|Trek World '07: I really miss the visionary bikes you could actually buy from Fisher|
Gary Fisher infused his brand with style and a look forward to a day when bicycles could be everyday transpo for all. I know people at Trek still believe in this concept, but it isn't pushed forward like it was with Fisher Bikes. Now it is all electric assist, blah,blah,blah.... Stuff folks cannot really aspire to, nor is there anyone in the company that figures in to embodying the concept of the "everyman cyclist" like there was when Gary Fisher was at the helm of Fisher Bikes.
It is just hard to get behind the corporate image of Trek, or Specialized and Giant, for that matter, when their visions and philosophies are so hard to relate to. I mean, what is Trek? It used to mean "touring", or "adventure" in the late 70's. It was a concept that embodied everything the company stood for. Now it is what? Heck, I don't know. Same goes for Specialized and Giant and several other companies. Unrelateable corporate entities with faceless persona. Sad. The loss of the Fisher brand is regrettable in that light.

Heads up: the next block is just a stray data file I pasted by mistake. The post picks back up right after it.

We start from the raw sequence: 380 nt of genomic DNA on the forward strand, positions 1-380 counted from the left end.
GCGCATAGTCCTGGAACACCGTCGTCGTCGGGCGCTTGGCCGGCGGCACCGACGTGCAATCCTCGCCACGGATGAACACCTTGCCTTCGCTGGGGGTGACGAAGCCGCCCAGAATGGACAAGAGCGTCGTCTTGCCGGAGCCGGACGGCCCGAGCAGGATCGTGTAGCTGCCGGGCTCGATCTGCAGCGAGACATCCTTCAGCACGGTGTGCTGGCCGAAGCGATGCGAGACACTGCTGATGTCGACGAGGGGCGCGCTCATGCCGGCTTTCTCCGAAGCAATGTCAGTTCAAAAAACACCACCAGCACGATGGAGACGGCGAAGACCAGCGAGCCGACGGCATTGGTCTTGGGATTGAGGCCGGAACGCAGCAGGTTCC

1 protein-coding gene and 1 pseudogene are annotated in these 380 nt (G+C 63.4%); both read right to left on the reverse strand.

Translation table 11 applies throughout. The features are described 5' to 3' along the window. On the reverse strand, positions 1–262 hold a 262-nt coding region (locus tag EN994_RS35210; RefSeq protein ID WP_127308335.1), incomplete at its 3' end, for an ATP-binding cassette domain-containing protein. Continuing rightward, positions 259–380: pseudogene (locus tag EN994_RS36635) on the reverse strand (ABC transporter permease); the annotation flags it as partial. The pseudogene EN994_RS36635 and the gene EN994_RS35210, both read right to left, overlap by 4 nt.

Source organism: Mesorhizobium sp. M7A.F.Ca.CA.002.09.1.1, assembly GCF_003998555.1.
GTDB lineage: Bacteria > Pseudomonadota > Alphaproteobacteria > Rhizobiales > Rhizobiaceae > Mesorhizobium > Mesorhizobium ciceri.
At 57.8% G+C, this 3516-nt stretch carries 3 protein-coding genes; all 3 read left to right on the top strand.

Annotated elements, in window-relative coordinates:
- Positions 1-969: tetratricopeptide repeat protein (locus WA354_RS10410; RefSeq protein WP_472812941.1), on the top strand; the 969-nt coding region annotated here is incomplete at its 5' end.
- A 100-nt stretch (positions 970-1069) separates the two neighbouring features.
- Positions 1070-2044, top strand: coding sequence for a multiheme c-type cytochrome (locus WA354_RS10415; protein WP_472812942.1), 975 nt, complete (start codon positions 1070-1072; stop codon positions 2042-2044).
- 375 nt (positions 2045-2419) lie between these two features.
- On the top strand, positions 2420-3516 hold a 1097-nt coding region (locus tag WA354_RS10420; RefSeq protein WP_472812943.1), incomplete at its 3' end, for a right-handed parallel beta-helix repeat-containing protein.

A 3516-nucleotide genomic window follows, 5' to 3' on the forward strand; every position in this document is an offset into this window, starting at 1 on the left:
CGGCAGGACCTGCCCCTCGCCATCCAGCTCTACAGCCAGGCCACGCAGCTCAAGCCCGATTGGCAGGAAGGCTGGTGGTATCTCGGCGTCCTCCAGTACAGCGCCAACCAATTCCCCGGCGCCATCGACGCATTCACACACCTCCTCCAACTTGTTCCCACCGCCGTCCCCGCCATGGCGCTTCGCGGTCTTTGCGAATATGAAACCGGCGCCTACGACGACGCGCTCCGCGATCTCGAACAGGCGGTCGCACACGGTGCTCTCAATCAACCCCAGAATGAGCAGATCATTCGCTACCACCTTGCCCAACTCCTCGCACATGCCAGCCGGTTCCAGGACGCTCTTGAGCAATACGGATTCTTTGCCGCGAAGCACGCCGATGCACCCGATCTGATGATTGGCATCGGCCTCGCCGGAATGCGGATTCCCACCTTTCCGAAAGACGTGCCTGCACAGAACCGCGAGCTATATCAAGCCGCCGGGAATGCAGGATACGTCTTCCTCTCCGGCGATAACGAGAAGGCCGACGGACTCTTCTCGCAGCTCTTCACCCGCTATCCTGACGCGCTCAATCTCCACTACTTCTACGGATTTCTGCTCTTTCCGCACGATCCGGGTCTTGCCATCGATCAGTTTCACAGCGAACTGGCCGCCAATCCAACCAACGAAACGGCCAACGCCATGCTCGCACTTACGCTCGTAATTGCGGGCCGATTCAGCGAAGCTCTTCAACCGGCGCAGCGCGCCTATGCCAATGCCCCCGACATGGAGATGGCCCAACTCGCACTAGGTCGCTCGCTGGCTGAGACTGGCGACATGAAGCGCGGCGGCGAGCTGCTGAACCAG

|Fisher Superfly. Image by Carl Buchannan|
Had the 29"er been left in Trek's hands without a person like Gary Fisher, what would have happened? I bet something very different would have happened and we'd be looking at a very different landscape for cycling now. Not just in mountain bikes either.
So, what else was going on ten years ago here? Well, I was talking about how 29"ers had brought back steel frames as a viable alternative frame material to aluminum and carbon fiber. I also was yakking about Trans Iowa v4 planning with my new co-director, David Pals. Also, the odd "News And Views" post found a home on Friday, finally, after several random appearances on different days of the week prior to that. I also hinted in that "Friday News And Views" that a "spicy" new 29"er was about to be announced, which was easy to figure out. It was a Salsa model, of course. Stay tuned for what that was in an upcoming "Minus Ten Review" post.